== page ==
June 26, 2017
Sex without condoms and younger age raised chances of contracting syphilis in an analysis of the Swiss HIV Cohort Study (SHCS). Antiretroviral therapy (ART) and resulting immune reconstitution did not protect against syphilis.
After years of waning syphilis incidence, the sexually transmitted infection (STI) has reemerged as a public health threat, particularly in people with HIV infection and primarily in men who have sex with men (MSM). Studies on interactions between ART and syphilis incidence or treatment have yielded divergent results. To address these issues, SHCS investigators analyzed syphilis incidence and risk factors in their cohort.
The SHCS is an ongoing prospective cohort study that collects clinical, laboratory and sociodemographic data on participants every six months. Annual syphilis testing resumed in the SHCS in 2004. This 2004-2014 analysis included cohort members with a baseline negative syphilis test and a later syphilis screening result after at least one year of follow-up. The researchers defined an incident case as one with positive treponemal and nontreponemal results. They used parametric interval censored models to assess immunologic, behavioral and ART-related factors associated with incident syphilis in three HIV risk groups: MSM, heterosexuals and injection drug users (IDUs).
Among 3575 cohort members, 207 had 226 incident syphilis cases, including 207 cases (92%) in MSM, 15 (6%) in heterosexuals and four (2%) in IDUs. Incidence per 1000 person-years stood at 26.8 in MSM, 1.8 in heterosexuals and 1.3 in IDUs. Syphilis incidence rose over the 2004-2014 study period (Pearson correlation between annual incidence and year 0.9, P < .01), doubling from 2004 to 2012.
Analysis of incident syphilis risk factors focused solely on MSM. Older age was independently associated with lower syphilis incidence (hazard ratio [HR] 0.75 for every five years, 95% confidence interval [CI] 0.69 to 0.81). This analysis also linked treatment with nevirapine (Viramune), but no other antiretroviral or antiretroviral classes, to lower syphilis incidence (HR 0.45, 95% CI 0.21 to 0.96). This association held true only in people with an undetectable viral load while on nevirapine. Univariable analysis saw no association between taking ART and syphilis incidence (HR 1.2, 95% CI 0.8 to 1.9). Neither nadir CD4 count nor time-updated CD4 count affected syphilis incidence.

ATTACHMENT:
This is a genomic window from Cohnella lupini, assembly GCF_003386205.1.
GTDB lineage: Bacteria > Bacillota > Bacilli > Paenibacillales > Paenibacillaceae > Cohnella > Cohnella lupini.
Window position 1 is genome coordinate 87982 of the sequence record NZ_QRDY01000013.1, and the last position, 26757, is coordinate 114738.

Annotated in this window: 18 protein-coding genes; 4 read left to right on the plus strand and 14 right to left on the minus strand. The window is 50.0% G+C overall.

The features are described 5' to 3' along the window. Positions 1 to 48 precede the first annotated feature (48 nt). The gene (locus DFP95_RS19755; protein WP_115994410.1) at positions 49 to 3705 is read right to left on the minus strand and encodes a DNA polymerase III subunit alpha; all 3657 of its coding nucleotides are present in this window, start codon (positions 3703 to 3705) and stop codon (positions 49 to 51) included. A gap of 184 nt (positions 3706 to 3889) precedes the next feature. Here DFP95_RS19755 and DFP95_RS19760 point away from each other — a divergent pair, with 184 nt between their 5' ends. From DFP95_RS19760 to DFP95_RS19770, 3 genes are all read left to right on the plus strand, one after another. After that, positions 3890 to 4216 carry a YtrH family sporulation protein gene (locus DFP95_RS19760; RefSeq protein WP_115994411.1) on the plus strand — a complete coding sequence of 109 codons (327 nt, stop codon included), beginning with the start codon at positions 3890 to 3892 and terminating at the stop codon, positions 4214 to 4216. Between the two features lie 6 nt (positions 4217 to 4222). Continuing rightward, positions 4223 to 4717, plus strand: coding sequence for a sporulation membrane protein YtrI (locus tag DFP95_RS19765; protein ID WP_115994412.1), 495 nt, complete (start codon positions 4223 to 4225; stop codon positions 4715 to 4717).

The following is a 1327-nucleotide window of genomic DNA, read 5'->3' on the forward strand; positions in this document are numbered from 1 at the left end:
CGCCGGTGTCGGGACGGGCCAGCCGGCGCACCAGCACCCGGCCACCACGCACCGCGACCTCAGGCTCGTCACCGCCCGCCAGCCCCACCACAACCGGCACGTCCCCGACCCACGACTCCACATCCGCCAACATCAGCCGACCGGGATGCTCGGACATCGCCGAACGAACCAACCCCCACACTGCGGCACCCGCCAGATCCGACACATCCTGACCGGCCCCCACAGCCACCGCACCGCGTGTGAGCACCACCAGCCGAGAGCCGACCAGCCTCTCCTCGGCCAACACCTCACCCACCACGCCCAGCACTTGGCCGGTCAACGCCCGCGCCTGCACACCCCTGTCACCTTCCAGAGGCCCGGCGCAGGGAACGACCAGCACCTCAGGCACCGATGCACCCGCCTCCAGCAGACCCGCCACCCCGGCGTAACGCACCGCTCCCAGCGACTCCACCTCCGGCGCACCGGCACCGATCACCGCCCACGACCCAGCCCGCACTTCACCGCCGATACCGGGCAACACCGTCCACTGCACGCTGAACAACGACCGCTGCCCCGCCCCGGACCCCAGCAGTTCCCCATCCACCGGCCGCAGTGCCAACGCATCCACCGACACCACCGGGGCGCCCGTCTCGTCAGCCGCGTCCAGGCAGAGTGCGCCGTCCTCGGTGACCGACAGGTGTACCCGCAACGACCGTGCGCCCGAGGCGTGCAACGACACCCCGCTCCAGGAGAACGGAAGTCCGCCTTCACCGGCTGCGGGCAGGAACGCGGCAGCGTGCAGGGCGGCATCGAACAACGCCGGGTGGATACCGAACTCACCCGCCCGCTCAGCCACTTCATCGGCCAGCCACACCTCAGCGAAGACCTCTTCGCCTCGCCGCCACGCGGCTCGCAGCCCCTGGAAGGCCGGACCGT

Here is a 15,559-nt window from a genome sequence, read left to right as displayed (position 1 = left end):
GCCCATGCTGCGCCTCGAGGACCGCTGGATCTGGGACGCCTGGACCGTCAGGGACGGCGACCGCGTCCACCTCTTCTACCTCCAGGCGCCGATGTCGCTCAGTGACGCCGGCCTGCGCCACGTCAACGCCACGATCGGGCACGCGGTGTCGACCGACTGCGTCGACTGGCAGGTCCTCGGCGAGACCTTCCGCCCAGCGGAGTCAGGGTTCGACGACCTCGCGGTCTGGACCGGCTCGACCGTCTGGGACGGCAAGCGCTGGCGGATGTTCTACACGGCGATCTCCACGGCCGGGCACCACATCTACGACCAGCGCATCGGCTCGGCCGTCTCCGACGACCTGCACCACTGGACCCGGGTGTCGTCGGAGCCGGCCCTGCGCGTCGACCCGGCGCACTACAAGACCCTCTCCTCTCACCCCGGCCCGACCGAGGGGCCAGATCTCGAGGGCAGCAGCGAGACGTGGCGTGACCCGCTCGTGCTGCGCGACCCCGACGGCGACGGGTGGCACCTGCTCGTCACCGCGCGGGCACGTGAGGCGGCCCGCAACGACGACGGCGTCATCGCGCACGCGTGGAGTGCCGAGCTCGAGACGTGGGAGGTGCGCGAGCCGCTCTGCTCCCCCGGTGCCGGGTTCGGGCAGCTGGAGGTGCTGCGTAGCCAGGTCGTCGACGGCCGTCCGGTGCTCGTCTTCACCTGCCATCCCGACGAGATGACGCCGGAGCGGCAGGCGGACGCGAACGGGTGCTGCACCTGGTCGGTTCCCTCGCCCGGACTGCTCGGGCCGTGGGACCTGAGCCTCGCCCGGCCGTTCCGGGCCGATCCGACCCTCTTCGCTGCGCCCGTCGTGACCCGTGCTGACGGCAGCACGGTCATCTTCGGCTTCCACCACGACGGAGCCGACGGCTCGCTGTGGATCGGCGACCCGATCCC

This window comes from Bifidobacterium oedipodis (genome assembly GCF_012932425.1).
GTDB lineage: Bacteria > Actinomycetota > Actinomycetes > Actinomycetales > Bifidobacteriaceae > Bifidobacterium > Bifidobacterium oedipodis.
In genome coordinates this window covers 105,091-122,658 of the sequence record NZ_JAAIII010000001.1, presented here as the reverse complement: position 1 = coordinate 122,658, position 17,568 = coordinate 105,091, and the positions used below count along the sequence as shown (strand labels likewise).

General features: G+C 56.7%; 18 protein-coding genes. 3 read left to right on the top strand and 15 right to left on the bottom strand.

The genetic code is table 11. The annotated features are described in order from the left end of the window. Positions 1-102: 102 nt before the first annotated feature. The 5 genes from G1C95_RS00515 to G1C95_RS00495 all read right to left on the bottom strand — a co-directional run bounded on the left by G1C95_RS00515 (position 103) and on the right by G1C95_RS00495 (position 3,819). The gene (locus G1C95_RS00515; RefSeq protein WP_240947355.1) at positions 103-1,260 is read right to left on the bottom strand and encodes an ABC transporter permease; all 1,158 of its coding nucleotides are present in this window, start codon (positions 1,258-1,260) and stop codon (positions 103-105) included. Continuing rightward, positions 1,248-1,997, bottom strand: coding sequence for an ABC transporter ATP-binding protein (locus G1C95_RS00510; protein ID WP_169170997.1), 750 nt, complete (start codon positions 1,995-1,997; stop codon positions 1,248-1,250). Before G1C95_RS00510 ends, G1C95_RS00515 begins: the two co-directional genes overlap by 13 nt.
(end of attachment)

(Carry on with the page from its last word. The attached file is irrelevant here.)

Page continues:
Three factors independently predicted higher syphilis incidence: later calendar year (HR 1.22, 95% CI 1.14 to 1.31), syphilis testing more than the recommended once yearly (HR 1.80, 95% CI 1.28 to 2.53) and condomless sex with an occasional partner (HR 3.74, 95% CI 2.61 to 5.36).
Univariable analysis linked IDU (versus no IDU) with incident syphilis (HR 11.6, 95% CI 2.1 to 65). But the researchers did not include IDU in the multivariable analysis because only nine people reported injecting drugs.
The SHCS investigators believe the lack of an association between taking ART and syphilis incidence "implies that immune reconstitution does not provide significant protection against syphilis." They note that the 26.8 per 1000 syphilis incidence in Swiss MSM lies below estimates of 42, 46 and 62 per 1000 in MSM in Canada, the Netherlands and the United States. Because of rising syphilis incidence in MSM driven mainly by condom-free sex, the authors propose that "more frequent screening targeted for MSM is needed to limit syphilis spread (and other STIs) and the probably consequent increase of HIV infections."
Mark Mascolini writes about HIV infection.
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